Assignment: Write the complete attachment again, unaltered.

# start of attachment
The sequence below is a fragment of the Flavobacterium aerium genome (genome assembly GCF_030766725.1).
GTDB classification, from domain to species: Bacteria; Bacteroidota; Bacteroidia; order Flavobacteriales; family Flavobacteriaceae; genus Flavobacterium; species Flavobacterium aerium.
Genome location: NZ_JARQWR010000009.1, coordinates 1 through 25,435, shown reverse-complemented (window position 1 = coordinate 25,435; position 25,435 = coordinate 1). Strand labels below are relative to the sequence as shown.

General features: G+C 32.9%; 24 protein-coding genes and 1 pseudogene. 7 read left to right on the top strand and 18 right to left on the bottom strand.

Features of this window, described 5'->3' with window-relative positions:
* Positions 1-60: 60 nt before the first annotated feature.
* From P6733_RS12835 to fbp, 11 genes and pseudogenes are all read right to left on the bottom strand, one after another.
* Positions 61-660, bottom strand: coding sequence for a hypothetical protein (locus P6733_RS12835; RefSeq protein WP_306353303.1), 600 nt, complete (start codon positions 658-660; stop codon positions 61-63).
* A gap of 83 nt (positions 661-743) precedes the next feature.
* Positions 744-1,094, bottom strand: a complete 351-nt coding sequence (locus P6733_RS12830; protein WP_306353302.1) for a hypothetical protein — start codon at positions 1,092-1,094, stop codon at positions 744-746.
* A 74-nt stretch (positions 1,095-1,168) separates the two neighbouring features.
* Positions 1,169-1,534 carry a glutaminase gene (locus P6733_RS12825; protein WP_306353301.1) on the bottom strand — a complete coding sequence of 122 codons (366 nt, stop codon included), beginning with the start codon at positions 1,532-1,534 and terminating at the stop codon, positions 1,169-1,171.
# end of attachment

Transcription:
The sequence below is a fragment of the Flavobacterium aerium genome (genome assembly GCF_030766725.1).
GTDB classification, from domain to species: Bacteria; Bacteroidota; Bacteroidia; order Flavobacteriales; family Flavobacteriaceae; genus Flavobacterium; species Flavobacterium aerium.
Genome location: NZ_JARQWR010000009.1, coordinates 1 through 25,435, shown reverse-complemented (window position 1 = coordinate 25,435; position 25,435 = coordinate 1). Strand labels below are relative to the sequence as shown.

General features: G+C 32.9%; 24 protein-coding genes and 1 pseudogene. 7 read left to right on the top strand and 18 right to left on the bottom strand.

Features of this window, described 5'->3' with window-relative positions:
* Positions 1-60: 60 nt before the first annotated feature.
* From P6733_RS12835 to fbp, 11 genes and pseudogenes are all read right to left on the bottom strand, one after another.
* Positions 61-660, bottom strand: coding sequence for a hypothetical protein (locus P6733_RS12835; RefSeq protein WP_306353303.1), 600 nt, complete (start codon positions 658-660; stop codon positions 61-63).
* A gap of 83 nt (positions 661-743) precedes the next feature.
* Positions 744-1,094, bottom strand: a complete 351-nt coding sequence (locus P6733_RS12830; protein WP_306353302.1) for a hypothetical protein — start codon at positions 1,092-1,094, stop codon at positions 744-746.
* A 74-nt stretch (positions 1,095-1,168) separates the two neighbouring features.
* Positions 1,169-1,534 carry a glutaminase gene (locus P6733_RS12825; protein WP_306353301.1) on the bottom strand — a complete coding sequence of 122 codons (366 nt, stop codon included), beginning with the start codon at positions 1,532-1,534 and terminating at the stop codon, positions 1,169-1,171.